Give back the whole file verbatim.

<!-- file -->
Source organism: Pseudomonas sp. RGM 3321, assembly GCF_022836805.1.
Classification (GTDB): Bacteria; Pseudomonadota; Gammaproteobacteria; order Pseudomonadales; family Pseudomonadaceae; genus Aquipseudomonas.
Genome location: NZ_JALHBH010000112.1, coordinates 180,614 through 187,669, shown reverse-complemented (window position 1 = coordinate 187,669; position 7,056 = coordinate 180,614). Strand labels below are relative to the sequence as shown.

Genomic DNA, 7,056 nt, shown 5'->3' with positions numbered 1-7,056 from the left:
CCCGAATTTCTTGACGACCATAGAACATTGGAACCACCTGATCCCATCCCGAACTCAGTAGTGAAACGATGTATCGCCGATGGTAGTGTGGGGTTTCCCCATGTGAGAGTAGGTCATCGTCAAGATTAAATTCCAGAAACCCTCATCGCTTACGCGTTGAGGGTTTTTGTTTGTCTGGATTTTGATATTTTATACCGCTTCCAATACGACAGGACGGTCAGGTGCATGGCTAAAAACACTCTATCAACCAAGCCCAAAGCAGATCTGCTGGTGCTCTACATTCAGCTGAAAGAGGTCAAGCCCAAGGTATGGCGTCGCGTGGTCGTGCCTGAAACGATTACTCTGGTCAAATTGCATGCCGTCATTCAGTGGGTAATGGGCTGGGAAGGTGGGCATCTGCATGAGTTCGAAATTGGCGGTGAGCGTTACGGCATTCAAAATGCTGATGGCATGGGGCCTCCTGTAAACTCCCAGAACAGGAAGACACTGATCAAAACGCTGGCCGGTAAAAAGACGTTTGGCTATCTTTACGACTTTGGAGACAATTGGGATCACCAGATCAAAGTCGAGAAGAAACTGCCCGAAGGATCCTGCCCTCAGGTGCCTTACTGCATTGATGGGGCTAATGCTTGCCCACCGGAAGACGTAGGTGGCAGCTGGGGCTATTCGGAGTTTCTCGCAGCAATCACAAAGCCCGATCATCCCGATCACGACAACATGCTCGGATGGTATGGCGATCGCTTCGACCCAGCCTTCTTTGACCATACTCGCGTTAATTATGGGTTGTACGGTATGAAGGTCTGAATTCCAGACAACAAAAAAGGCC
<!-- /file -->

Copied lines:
Source organism: Pseudomonas sp. RGM 3321, assembly GCF_022836805.1.
Classification (GTDB): Bacteria; Pseudomonadota; Gammaproteobacteria; order Pseudomonadales; family Pseudomonadaceae; genus Aquipseudomonas.
Genome location: NZ_JALHBH010000112.1, coordinates 180,614 through 187,669, shown reverse-complemented (window position 1 = coordinate 187,669; position 7,056 = coordinate 180,614). Strand labels below are relative to the sequence as shown.

Genomic DNA, 7,056 nt, shown 5'->3' with positions numbered 1-7,056 from the left:
CCCGAATTTCTTGACGACCATAGAACATTGGAACCACCTGATCCCATCCCGAACTCAGTAGTGAAACGATGTATCGCCGATGGTAGTGTGGGGTTTCCCCATGTGAGAGTAGGTCATCGTCAAGATTAAATTCCAGAAACCCTCATCGCTTACGCGTTGAGGGTTTTTGTTTGTCTGGATTTTGATATTTTATACCGCTTCCAATACGACAGGACGGTCAGGTGCATGGCTAAAAACACTCTATCAACCAAGCCCAAAGCAGATCTGCTGGTGCTCTACATTCAGCTGAAAGAGGTCAAGCCCAAGGTATGGCGTCGCGTGGTCGTGCCTGAAACGATTACTCTGGTCAAATTGCATGCCGTCATTCAGTGGGTAATGGGCTGGGAAGGTGGGCATCTGCATGAGTTCGAAATTGGCGGTGAGCGTTACGGCATTCAAAATGCTGATGGCATGGGGCCTCCTGTAAACTCCCAGAACAGGAAGACACTGATCAAAACGCTGGCCGGTAAAAAGACGTTTGGCTATCTTTACGACTTTGGAGACAATTGGGATCACCAGATCAAAGTCGAGAAGAAACTGCCCGAAGGATCCTGCCCTCAGGTGCCTTACTGCATTGATGGGGCTAATGCTTGCCCACCGGAAGACGTAGGTGGCAGCTGGGGCTATTCGGAGTTTCTCGCAGCAATCACAAAGCCCGATCATCCCGATCACGACAACATGCTCGGATGGTATGGCGATCGCTTCGACCCAGCCTTCTTTGACCATACTCGCGTTAATTATGGGTTGTACGGTATGAAGGTCTGAATTCCAGACAACAAAAAAGGCC